Deutsche Asset & Wealth Management (DeAWM) continues to make progress toward its 2015+ aspirations. We will further expand our offering in order to provide clients with a full range of investment products and customized solutions. In asset management, this includes new products based on active, passive, systematic, liquid alternative and real asset investment strategies. In wealth management, a strategic focus of the division remains expanding services to ultra high net worth clients worldwide. We will also further develop our relationships with CB&S, PBC and GTB to expand the distribution of our products and explore additional joint initiatives to better serve our clients. We will continue to execute our investment program for our operational and technology platform, with the goal of generating efficiencies and upgrading systems to enhance the client experience. Our financial performance will depend in part on the successful execution of these initiatives but we expect to remain on track to deliver our Strategy 2015+ aspiration of € 1.7 billion of income before income taxes by the end of next year.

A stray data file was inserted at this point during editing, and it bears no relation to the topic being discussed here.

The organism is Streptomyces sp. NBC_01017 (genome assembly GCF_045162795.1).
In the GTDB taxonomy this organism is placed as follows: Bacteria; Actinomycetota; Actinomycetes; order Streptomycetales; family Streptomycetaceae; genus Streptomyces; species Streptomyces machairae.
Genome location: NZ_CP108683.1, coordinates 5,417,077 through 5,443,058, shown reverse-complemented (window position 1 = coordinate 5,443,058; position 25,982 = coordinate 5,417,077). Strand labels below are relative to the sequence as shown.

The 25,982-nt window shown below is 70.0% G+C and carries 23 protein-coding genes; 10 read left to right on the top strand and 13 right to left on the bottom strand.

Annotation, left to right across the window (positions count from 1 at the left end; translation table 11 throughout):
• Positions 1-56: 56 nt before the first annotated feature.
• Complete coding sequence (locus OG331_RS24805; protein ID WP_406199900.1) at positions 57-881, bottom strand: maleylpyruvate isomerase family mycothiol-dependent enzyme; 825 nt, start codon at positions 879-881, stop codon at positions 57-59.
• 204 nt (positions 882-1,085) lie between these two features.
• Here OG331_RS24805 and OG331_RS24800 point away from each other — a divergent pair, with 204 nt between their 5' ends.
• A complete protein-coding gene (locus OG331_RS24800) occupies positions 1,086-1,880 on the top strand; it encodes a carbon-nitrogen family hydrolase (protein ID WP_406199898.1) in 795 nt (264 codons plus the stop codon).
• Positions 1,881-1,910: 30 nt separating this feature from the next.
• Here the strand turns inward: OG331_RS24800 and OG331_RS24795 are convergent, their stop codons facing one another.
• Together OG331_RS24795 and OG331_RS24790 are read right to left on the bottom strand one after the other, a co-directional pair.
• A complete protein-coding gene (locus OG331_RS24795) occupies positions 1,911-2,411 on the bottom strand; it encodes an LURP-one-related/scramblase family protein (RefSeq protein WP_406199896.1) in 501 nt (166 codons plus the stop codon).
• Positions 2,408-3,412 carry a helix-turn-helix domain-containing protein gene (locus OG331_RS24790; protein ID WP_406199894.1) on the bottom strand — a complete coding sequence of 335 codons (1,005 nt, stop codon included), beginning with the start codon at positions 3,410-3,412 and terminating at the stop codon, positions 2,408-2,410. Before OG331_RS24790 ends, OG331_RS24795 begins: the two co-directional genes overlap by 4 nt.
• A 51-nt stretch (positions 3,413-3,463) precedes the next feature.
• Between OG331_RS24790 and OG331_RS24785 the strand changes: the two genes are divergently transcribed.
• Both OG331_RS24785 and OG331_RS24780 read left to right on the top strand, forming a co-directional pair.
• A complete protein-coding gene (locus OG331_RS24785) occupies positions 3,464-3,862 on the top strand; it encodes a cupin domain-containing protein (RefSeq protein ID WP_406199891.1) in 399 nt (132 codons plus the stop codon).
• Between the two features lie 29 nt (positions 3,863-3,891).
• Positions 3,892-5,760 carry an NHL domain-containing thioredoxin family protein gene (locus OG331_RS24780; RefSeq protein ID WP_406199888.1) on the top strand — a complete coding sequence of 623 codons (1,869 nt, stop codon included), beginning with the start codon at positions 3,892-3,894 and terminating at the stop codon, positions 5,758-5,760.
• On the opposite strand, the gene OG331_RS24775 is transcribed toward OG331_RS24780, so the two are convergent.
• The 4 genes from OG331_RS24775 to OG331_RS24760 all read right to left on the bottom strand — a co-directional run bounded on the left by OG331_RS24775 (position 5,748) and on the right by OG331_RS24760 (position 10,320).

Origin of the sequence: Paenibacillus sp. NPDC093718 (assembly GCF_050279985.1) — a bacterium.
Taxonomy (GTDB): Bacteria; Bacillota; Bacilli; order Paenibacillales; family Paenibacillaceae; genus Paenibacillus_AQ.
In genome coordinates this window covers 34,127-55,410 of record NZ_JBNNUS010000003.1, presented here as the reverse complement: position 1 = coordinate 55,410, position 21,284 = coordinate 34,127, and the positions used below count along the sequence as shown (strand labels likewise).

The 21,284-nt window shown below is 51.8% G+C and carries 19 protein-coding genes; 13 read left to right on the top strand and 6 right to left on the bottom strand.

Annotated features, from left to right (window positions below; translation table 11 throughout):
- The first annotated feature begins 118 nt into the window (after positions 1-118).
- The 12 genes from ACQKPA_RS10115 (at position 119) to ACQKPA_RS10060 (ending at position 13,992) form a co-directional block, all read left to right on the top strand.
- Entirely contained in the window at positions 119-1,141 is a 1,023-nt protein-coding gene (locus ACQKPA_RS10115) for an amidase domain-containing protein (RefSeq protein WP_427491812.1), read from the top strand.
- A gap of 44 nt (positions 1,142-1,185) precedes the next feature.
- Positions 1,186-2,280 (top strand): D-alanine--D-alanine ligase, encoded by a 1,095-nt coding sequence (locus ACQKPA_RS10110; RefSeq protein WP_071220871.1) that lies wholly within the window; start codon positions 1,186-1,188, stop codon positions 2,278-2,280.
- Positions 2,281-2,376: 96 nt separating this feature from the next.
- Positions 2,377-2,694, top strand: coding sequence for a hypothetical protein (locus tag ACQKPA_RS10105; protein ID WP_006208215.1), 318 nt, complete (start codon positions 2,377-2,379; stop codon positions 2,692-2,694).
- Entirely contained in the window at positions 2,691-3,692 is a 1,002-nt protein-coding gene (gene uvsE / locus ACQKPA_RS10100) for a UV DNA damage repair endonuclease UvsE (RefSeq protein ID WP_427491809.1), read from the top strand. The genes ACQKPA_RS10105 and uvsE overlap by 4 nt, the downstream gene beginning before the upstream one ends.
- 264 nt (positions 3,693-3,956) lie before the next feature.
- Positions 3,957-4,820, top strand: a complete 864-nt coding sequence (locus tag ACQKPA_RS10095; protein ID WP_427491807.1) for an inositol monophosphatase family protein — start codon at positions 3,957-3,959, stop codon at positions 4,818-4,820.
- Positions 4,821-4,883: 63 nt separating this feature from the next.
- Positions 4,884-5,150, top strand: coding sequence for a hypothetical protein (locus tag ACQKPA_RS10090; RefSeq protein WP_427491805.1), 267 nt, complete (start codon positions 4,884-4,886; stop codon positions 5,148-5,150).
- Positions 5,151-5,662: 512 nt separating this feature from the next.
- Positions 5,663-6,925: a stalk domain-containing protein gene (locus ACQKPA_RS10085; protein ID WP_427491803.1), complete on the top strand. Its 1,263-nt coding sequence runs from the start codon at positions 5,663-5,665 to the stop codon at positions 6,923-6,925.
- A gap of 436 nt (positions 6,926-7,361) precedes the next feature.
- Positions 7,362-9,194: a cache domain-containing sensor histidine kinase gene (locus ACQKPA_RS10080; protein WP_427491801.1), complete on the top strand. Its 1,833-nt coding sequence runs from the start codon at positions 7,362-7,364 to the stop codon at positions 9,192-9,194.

The strategy and mandate of Non-Core Operations Unit (NCOU) are aligned with the Bank’s overall objectives and concentrate on de-risking activity as well as balance sheet reduction. The aim is to free up capital, reduce balance sheet size as measured under CRD 4 and protect shareholder value by reducing risks from remaining assets and business activities. In addition there is focus on resolving high-profile contingent risks and reducing the underlying cost base of the NCOU division as de-risking progress. Challenges remain for the successful execution of our de-risking strategy. The NCOU includes significant investments in individual companies and carries other assets that are not part of our core business. These investments and assets are exposed to the opportunities and risks arising from changes in the economic environment and market conditions. Such changes may make the associated timeline for de-risking activity less certain and may also impact future results. The pace of de-risking is expected to slow as the portfolio reduces in size, while this will also lead to lower portfolio revenues and a heightened sensitivity to volatility in risk-weighted asset calculations. Our de-risking strategy remains focused on a combination of impacts with capital, leverage, risk reduction, and associated IBIT being the main considerations. In addition to the uncertainty, which arises from the NCOU de-risking strategy, we also expect that the litigation environment will continue to be challenging.